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Trucks are the dominant freight transportation mode in Massachusetts. While significant quantities of freight also travel by rail, air, or ocean, freight movements by these other modes almost always involve travel via truck at some point in the journey. A wide variety of specialized terminals have been developed to facilitate and optimize freight movements using multiple modes. This memorandum discusses one specific type of facility, the intermodal warehouse.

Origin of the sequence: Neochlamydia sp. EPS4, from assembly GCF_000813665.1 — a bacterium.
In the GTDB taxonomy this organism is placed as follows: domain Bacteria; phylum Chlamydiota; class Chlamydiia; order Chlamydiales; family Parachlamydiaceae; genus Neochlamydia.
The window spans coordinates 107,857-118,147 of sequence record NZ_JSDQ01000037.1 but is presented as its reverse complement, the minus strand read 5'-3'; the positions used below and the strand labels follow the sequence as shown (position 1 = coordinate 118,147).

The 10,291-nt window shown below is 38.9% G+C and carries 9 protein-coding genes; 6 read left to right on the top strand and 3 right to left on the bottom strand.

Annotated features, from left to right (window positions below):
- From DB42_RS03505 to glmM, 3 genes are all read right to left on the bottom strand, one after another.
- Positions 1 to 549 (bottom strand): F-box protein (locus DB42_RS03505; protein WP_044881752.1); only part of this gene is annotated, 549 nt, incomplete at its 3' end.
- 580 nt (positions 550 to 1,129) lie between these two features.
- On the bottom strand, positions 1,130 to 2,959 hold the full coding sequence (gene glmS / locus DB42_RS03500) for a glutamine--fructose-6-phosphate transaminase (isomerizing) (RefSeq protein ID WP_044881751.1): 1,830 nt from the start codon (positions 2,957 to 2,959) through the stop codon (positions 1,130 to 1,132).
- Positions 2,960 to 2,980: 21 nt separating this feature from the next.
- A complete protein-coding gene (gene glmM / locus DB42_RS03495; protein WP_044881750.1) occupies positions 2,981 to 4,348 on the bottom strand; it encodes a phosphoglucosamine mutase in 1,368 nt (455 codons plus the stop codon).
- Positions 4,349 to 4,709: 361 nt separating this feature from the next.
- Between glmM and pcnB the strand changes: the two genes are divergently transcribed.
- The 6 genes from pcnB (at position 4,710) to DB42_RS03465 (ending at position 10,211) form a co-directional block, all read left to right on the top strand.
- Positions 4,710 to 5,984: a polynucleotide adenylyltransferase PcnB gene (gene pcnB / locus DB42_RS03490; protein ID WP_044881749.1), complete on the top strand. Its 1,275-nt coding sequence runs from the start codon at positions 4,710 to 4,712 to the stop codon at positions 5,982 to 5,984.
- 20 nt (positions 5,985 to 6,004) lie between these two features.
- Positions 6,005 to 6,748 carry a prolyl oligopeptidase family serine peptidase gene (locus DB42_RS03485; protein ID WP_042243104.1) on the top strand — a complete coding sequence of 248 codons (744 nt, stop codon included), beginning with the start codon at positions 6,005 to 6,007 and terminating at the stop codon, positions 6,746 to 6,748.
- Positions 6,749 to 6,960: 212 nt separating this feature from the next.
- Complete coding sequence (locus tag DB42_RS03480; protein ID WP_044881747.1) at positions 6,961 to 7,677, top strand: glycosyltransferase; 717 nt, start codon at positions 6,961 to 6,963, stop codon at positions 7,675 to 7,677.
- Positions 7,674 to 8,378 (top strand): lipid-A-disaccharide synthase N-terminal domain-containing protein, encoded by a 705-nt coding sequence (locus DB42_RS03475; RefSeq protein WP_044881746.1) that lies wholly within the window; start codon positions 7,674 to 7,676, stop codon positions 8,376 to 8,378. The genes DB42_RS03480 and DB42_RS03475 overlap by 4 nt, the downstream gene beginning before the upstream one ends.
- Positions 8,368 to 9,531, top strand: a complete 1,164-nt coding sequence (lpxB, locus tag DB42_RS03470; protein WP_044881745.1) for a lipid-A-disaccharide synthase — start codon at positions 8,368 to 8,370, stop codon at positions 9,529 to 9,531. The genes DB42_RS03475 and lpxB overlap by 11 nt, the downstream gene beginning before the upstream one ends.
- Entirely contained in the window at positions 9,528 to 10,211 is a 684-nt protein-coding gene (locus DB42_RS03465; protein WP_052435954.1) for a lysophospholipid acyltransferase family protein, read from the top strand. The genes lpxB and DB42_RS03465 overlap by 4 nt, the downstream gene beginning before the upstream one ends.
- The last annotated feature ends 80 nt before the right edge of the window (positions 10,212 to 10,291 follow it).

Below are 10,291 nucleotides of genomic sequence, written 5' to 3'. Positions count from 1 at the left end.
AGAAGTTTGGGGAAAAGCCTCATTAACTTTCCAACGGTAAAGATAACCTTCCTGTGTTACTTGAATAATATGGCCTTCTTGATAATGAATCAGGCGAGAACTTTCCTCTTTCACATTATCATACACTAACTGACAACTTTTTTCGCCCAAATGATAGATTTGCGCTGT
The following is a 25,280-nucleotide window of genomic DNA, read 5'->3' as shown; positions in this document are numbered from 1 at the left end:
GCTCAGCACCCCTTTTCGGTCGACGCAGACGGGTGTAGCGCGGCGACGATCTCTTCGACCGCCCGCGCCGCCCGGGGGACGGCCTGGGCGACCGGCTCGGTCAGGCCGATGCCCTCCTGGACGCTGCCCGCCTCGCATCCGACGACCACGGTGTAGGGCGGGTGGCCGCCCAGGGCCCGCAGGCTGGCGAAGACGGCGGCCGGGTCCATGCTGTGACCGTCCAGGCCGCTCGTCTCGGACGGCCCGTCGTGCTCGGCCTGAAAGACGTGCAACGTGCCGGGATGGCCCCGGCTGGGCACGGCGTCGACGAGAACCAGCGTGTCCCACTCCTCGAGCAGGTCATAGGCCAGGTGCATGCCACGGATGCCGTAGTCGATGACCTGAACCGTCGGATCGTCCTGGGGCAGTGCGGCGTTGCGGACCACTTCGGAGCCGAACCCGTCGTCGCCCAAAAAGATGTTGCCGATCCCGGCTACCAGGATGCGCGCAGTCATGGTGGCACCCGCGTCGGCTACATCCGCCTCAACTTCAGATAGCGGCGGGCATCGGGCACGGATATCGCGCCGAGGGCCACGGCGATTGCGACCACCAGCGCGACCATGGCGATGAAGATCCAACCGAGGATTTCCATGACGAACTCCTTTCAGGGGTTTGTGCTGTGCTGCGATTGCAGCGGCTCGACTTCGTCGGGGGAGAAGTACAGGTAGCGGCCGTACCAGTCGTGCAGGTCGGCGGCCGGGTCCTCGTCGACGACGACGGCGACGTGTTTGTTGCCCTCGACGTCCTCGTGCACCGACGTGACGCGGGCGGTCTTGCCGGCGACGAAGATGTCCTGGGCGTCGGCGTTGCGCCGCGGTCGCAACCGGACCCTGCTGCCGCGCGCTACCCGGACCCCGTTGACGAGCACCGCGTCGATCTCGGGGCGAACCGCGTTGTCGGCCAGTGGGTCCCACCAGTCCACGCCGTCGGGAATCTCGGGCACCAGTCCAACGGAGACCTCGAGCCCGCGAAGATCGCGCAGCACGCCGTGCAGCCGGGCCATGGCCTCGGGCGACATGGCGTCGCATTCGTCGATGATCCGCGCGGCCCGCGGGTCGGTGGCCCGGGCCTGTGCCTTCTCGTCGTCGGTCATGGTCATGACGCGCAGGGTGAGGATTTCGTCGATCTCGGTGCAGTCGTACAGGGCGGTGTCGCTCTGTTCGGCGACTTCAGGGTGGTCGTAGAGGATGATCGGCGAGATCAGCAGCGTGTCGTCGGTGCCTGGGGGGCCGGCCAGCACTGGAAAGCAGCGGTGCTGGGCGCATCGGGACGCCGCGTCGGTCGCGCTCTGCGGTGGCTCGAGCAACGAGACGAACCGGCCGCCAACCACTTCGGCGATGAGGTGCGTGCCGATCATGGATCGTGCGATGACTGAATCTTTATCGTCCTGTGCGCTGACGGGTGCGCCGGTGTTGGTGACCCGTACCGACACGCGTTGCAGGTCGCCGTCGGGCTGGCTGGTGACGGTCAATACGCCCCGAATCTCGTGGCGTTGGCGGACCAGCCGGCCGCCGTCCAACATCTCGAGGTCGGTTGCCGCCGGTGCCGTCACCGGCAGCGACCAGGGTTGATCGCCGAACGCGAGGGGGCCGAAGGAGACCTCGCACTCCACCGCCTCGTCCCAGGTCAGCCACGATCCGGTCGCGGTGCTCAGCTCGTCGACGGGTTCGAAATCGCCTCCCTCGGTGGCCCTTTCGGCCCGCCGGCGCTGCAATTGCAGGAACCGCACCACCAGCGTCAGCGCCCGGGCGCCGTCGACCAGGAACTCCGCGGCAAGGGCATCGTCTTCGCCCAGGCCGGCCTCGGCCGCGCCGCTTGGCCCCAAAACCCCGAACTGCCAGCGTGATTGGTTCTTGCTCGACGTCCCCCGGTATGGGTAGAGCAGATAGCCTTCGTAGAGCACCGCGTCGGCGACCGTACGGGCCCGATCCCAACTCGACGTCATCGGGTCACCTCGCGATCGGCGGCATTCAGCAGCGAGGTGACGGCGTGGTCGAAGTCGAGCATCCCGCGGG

The facilities described in this study share two characteristics. First, in addition to truck loading bays, they all have a rail siding allowing boxcar freight to be delivered directly to the warehouse. Second, they can provide their customers with a range of value-added logistic services. Most of these services involve some aspect of inventory management, but can also include pickup and delivery or import and export permitting. Typically, an intermodal warehouse is considered a business partner of a railroad.
This study identifies ten intermodal warehouses operating in Massachusetts. The railroad services, logistic emphases, and land use implications of these operations are described and illustrated graphically.